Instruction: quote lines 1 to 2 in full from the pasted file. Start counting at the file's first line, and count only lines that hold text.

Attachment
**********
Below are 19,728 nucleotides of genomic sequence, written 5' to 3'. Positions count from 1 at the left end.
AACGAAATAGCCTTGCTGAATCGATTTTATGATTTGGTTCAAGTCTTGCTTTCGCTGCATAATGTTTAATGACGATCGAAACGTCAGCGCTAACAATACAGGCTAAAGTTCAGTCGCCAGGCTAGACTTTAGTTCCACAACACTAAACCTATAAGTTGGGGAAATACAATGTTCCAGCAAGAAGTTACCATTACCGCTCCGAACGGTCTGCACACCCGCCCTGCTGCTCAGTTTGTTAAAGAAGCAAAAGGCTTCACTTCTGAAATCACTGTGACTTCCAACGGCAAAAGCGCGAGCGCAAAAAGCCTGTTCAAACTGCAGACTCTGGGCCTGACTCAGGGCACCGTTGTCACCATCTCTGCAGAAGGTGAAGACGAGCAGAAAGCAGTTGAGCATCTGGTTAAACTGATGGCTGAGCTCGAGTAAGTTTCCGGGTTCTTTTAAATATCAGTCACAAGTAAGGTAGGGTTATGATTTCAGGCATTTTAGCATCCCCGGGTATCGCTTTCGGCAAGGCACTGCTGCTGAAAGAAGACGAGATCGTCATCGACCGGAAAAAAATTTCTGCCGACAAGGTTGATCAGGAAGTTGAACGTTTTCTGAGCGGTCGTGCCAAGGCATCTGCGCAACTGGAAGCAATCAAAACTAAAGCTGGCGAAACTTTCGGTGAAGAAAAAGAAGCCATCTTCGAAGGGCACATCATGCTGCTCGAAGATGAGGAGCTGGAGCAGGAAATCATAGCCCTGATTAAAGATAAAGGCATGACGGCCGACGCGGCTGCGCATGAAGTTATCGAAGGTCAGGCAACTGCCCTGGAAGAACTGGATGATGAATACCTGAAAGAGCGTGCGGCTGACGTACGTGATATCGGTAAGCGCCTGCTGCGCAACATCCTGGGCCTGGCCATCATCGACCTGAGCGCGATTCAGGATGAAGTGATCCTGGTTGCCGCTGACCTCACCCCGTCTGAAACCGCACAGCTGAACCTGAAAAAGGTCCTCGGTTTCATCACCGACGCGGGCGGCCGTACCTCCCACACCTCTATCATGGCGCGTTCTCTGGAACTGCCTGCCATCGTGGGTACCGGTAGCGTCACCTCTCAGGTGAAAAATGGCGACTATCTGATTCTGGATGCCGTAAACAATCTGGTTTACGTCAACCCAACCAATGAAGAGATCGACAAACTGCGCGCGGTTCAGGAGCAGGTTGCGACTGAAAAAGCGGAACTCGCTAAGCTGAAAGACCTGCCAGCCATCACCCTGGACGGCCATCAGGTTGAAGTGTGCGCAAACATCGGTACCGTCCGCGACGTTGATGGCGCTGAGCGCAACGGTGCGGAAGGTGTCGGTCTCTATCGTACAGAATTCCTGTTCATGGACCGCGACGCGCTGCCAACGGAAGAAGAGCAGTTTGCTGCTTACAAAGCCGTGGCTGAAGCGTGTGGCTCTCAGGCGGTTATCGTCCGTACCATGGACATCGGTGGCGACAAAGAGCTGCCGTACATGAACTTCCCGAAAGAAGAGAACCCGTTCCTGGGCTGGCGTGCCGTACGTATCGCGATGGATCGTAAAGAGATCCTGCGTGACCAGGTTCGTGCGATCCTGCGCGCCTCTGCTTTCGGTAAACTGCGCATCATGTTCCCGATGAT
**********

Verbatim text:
Below are 19,728 nucleotides of genomic sequence, written 5' to 3'. Positions count from 1 at the left end.
AACGAAATAGCCTTGCTGAATCGATTTTATGATTTGGTTCAAGTCTTGCTTTCGCTGCATAATGTTTAATGACGATCGAAACGTCAGCGCTAACAATACAGGCTAAAGTTCAGTCGCCAGGCTAGACTTTAGTTCCACAACACTAAACCTATAAGTTGGGGAAATACAATGTTCCAGCAAGAAGTTACCATTACCGCTCCGAACGGTCTGCACACCCGCCCTGCTGCTCAGTTTGTTAAAGAAGCAAAAGGCTTCACTTCTGAAATCACTGTGACTTCCAACGGCAAAAGCGCGAGCGCAAAAAGCCTGTTCAAACTGCAGACTCTGGGCCTGACTCAGGGCACCGTTGTCACCATCTCTGCAGAAGGTGAAGACGAGCAGAAAGCAGTTGAGCATCTGGTTAAACTGATGGCTGAGCTCGAGTAAGTTTCCGGGTTCTTTTAAATATCAGTCACAAGTAAGGTAGGGTTATGATTTCAGGCATTTTAGCATCCCCGGGTATCGCTTTCGGCAAGGCACTGCTGCTGAAAGAAGACGAGATCGTCATCGACCGGAAAAAAATTTCTGCCGACAAGGTTGATCAGGAAGTTGAACGTTTTCTGAGCGGTCGTGCCAAGGCATCTGCGCAACTGGAAGCAATCAAAACTAAAGCTGGCGAAACTTTCGGTGAAGAAAAAGAAGCCATCTTCGAAGGGCACATCATGCTGCTCGAAGATGAGGAGCTGGAGCAGGAAATCATAGCCCTGATTAAAGATAAAGGCATGACGGCCGACGCGGCTGCGCATGAAGTTATCGAAGGTCAGGCAACTGCCCTGGAAGAACTGGATGATGAATACCTGAAAGAGCGTGCGGCTGACGTACGTGATATCGGTAAGCGCCTGCTGCGCAACATCCTGGGCCTGGCCATCATCGACCTGAGCGCGATTCAGGATGAAGTGATCCTGGTTGCCGCTGACCTCACCCCGTCTGAAACCGCACAGCTGAACCTGAAAAAGGTCCTCGGTTTCATCACCGACGCGGGCGGCCGTACCTCCCACACCTCTATCATGGCGCGTTCTCTGGAACTGCCTGCCATCGTGGGTACCGGTAGCGTCACCTCTCAGGTGAAAAATGGCGACTATCTGATTCTGGATGCCGTAAACAATCTGGTTTACGTCAACCCAACCAATGAAGAGATCGACAAACTGCGCGCGGTTCAGGAGCAGGTTGCGACTGAAAAAGCGGAACTCGCTAAGCTGAAAGACCTGCCAGCCATCACCCTGGACGGCCATCAGGTTGAAGTGTGCGCAAACATCGGTACCGTCCGCGACGTTGATGGCGCTGAGCGCAACGGTGCGGAAGGTGTCGGTCTCTATCGTACAGAATTCCTGTTCATGGACCGCGACGCGCTGCCAACGGAAGAAGAGCAGTTTGCTGCTTACAAAGCCGTGGCTGAAGCGTGTGGCTCTCAGGCGGTTATCGTCCGTACCATGGACATCGGTGGCGACAAAGAGCTGCCGTACATGAACTTCCCGAAAGAAGAGAACCCGTTCCTGGGCTGGCGTGCCGTACGTATCGCGATGGATCGTAAAGAGATCCTGCGTGACCAGGTTCGTGCGATCCTGCGCGCCTCTGCTTTCGGTAAACTGCGCATCATGTTCCCGATGAT